It is bordered by the Los Angeles districts of Mission Hills on the west, Arleta on the south, Sun Valley on the southeast, Lake View Terrace on the northeast, and by the city of San Fernando on the north. Major thoroughfares include San Fernando Road, Van Nuys Boulevard, and Laurel Canyon Boulevard. The Golden State and Ronald Reagan freeways run through the district.
Pacoima's first inhabitants were the Gabrielino-Tongva people, a California Indian Tribe, historically known as San Gabriel Band of Mission Indians. From the Gabrielino Indians Pacoima received its name, in their language it means "Rushing Water". They gave it this name due to the large streams of water which flowed though the area down from the mountain canyons.
The Mexican government secularized the mission lands in 1834 by taking them away from the church. The first governor of California, Pio Pico, leased the lands to Andrés Pico, his brother. In 1845, Pio Pico sold the whole San Fernando Valley to Don Eulogio de Celis for $14,000.00 to raise money for the war between Mexico and the United States, settle by a Peace Treaty signed at Campe de Cahuenga in 1845, and by the treat of Guadalupe Hidalgo in 1848. The Pacoima area became sheep ranches and wheat fields.
In 1887 Charles Maclay, a former Republican California State Assemblyman and California State Senator purchased 56,000 acres (227 km2) in the area with a loan of US$117,500 from a friend, the industrialist Leland Stanford. Maclay subdivided the tract into agricultural parcels, most of which were used for the production of Southern California staples such as citrus, nuts, beans, wheat, and vegetables. As was the case in most of the San Fernando Valley, the lure of plentiful, cheap water from the Los Angeles Aqueduct proved irresistible to Pacoima's farmers. Los Angeles annexed the land, including Pacoima, as part of ordinance 32192 N.S. on May 22, 1915.
During World War II, the rapid expansion of the workforce at Lockheed's main plant in neighboring Burbank and need for worker housing led to the construction of the San Fernando Gardens housing project. By the 1950s, the rapid suburbanization of the San Fernando Valley arrived in Pacoima, and the area changed almost overnight from a dusty farming area to a bedroom community for the fast-growing industries in Los Angeles and nearby Burbank and Glendale, with transportation to and from Pacoima made easy by the Golden State Freeway.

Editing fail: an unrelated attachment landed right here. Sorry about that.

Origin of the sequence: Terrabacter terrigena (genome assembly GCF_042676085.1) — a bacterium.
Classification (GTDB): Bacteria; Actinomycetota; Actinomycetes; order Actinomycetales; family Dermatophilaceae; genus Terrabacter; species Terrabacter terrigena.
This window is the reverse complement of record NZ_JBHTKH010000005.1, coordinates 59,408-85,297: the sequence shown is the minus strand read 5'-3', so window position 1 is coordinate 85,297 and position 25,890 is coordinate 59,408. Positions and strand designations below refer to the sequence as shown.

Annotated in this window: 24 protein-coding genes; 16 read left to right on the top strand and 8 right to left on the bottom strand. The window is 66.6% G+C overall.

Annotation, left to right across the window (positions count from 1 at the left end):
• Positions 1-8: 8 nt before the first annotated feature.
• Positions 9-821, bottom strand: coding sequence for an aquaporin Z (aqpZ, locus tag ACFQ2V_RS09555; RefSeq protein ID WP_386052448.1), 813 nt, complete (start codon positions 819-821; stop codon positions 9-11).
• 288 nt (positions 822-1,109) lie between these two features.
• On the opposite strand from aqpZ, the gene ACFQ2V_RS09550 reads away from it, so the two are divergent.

Throughout its history, Pacoima was a place where Southern Californians escaping poverty in rural areas settled. In the post-World War II era, many African Americans settled in Pacoima after arriving in the area during the second wave of the Great Migration since they had been excluded from other neighborhoods due to racially discriminatory covenants. By 1960, almost all of the 10,000 African Americans in the San Fernando Valley lived in Pacoima and Arleta. Timothy Williams of the Los Angeles Times wrote that Pacoima "became the center of African-American life in the Valley."
On January 31, 1957, a Douglas DC-7 operated by Douglas Aircraft Company was involved in a mid-air collision and crashed into the schoolyard of Pacoima Middle School. By February 1, seven people had died, and about 74 had been injured due to the incident. A 12-year old boy died from multiple injuries from the incident on February 2. On June 10, 1957, a light aircraft hit a house in Pacoima; the four passengers onboard died, and eight people in the house sustained injuries.
In 1966, Los Angeles city planners wrote a 48-page report criticizing Pacoima for failing to have a coherent structure to develop businesses in the central business district, lacking civic pride, and having poor house maintenance.
By the late 1960s, immigrants from rural Mexico began to move to Pacoima due to the low housing costs and the city's proximity to manufacturing jobs. African Americans who were better established began to move out and, in an example of ethnic succession, within less than two decades, the African American population was replaced by a poorer Latino immigrant population. 75% of Pacoima's residents were African Americans in the 1970s. According to the 1990 U.S. Census, 71% of Pacoima's population was of Hispanic/Latino descent while 10% was African American. Immigrants from Mexico, Guatemala and Salvador settled in Pacoima.
The closing of factories in the area around Pacoima in the early 1990s caused residents to lose jobs, reducing the economic base of the city; many residents left Pacoima as a result. By 1994, Pacoima was the poorest area in the San Fernando Valley. One in three Pacoima residents lived in public housing. The poverty rate hovered between 25% and 40%. In 1994, Williams wrote of Pacoima, "one of the worst off" neighborhoods in Los Angeles "nevertheless hides its poverty well." Williams cited the lack of homeless people on Pacoima's streets, the fact that no vacancies existed in Pacoima's major shopping center, and the presence of "neat" houses and "well-tended" yards. Williams added that in Pacoima "holding a job is no guarantee against being poor." In 1994, Howard Berman, the U.S. Congress representative of an area including Pacoima, and Los Angeles City Council member Richard Alarcon advocated including a 2-mi2 (5.2-km2) area in the City of Los Angeles's bid for a federal empowerment zone. The proposed area, with 13,000 residents in 1994, included central Pacoima and a southern section of Lake View Terrace.